The community of Jesus Christ is to be a righteous community: a community of love, forgiveness, humility; a place of truth and honesty; an environment in which sexual immorality, unclean talk, wrath, malice, slander and envy are absent.

We are really to live godly, pure and holy lives, knowing that none of this will add to the salvation that Christ has accomplished for us, but knowing also that there is no other way for the children of God to live.

The church, then, is to be a community of life and of righteousness.


Thirdly, the church is to be an outward-looking community. We are not here simply to wait for heaven, nor are churches only places for the edification and fellowship of the saints. The New Testament sees the gospel spreading beyond the land of Israel, throughout Asia into Europe and the very heart of the Roman empire. The entire outlook is progressive, developing, growing.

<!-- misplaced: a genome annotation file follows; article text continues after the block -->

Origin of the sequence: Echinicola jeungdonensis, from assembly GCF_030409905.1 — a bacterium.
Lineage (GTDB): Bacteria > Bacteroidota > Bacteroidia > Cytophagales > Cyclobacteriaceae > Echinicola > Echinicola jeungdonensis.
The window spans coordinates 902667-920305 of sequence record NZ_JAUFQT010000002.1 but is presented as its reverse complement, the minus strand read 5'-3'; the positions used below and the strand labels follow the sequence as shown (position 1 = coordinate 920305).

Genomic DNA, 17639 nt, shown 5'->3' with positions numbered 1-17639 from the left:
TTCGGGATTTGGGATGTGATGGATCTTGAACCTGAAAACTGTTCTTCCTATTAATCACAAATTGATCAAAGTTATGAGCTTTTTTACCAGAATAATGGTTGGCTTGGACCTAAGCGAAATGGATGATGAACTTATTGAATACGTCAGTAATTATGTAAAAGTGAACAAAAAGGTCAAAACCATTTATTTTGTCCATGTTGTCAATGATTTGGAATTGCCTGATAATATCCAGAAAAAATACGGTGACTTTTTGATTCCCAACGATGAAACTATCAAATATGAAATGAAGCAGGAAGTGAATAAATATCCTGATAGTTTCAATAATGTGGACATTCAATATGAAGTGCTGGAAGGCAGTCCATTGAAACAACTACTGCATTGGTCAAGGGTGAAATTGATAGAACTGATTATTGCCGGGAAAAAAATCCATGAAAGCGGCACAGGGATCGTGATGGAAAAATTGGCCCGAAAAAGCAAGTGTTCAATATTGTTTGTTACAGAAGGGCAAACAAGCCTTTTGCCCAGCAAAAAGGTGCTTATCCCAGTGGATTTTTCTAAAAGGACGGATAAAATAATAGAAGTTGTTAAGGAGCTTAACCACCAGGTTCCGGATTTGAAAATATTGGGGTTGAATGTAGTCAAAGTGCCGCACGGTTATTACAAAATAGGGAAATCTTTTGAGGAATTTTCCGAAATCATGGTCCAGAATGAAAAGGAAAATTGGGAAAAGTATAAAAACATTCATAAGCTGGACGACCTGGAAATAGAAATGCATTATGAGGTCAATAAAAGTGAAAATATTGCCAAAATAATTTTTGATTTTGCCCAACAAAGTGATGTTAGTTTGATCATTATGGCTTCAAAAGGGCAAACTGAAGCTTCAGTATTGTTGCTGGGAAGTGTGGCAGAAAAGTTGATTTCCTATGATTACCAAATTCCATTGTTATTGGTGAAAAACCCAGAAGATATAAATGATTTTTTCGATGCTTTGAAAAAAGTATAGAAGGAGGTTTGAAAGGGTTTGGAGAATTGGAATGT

A refrain in Acts is the statement that ‘the word of God continued to increase’, or ‘the word of God increased and multiplied’. These people were not constantly looking at themselves, wondering what shade of blue to choose for the new carpet. Like William Carey centuries later, they understood something of the greatness and grandeur of the commission to ‘go … and make disciples of all nations’.

John saw in heaven ‘a great multitude, from every nation, from all tribes and peoples and languages, standing before the throne and before the Lamb, clothed in white robes … crying out with a loud voice, “Salvation belongs to our God who sits on the throne, and to the Lamb!”’ (Revelation 7:9-10).

But it is in our era that this multitude must be gathered in, and it is the church’s responsibility to see that this happens. In the providence of God, we have in Britain representatives from practically every nation on our very doorstep. What a glorious opportunity to obey our Lord’s great command, to reach every nation with the gospel!

Christ centredness